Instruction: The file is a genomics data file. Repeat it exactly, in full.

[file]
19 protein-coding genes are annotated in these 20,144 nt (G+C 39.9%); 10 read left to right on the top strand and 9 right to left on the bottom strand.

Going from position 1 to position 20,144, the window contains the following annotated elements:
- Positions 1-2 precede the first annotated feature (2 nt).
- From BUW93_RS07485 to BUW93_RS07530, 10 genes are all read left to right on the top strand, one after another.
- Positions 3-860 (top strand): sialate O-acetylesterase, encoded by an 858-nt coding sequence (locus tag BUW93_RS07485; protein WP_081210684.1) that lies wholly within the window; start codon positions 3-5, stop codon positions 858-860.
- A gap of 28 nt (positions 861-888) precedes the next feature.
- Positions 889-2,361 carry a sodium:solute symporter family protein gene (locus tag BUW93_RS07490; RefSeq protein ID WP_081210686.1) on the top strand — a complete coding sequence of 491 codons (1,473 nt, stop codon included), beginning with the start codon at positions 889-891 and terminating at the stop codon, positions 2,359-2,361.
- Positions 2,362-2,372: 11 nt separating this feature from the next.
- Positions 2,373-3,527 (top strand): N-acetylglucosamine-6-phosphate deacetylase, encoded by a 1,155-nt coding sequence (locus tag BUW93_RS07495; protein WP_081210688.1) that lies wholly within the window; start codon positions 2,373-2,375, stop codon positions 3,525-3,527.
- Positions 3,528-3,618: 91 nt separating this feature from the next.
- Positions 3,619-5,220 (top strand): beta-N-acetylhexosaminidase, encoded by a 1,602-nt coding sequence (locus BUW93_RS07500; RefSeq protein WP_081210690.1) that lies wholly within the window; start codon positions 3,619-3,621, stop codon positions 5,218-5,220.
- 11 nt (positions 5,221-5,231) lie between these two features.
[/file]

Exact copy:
19 protein-coding genes are annotated in these 20,144 nt (G+C 39.9%); 10 read left to right on the top strand and 9 right to left on the bottom strand.

Going from position 1 to position 20,144, the window contains the following annotated elements:
- Positions 1-2 precede the first annotated feature (2 nt).
- From BUW93_RS07485 to BUW93_RS07530, 10 genes are all read left to right on the top strand, one after another.
- Positions 3-860 (top strand): sialate O-acetylesterase, encoded by an 858-nt coding sequence (locus tag BUW93_RS07485; protein WP_081210684.1) that lies wholly within the window; start codon positions 3-5, stop codon positions 858-860.
- A gap of 28 nt (positions 861-888) precedes the next feature.
- Positions 889-2,361 carry a sodium:solute symporter family protein gene (locus tag BUW93_RS07490; RefSeq protein ID WP_081210686.1) on the top strand — a complete coding sequence of 491 codons (1,473 nt, stop codon included), beginning with the start codon at positions 889-891 and terminating at the stop codon, positions 2,359-2,361.
- Positions 2,362-2,372: 11 nt separating this feature from the next.
- Positions 2,373-3,527 (top strand): N-acetylglucosamine-6-phosphate deacetylase, encoded by a 1,155-nt coding sequence (locus tag BUW93_RS07495; protein WP_081210688.1) that lies wholly within the window; start codon positions 2,373-2,375, stop codon positions 3,525-3,527.
- Positions 3,528-3,618: 91 nt separating this feature from the next.
- Positions 3,619-5,220 (top strand): beta-N-acetylhexosaminidase, encoded by a 1,602-nt coding sequence (locus BUW93_RS07500; RefSeq protein WP_081210690.1) that lies wholly within the window; start codon positions 3,619-3,621, stop codon positions 5,218-5,220.
- 11 nt (positions 5,221-5,231) lie between these two features.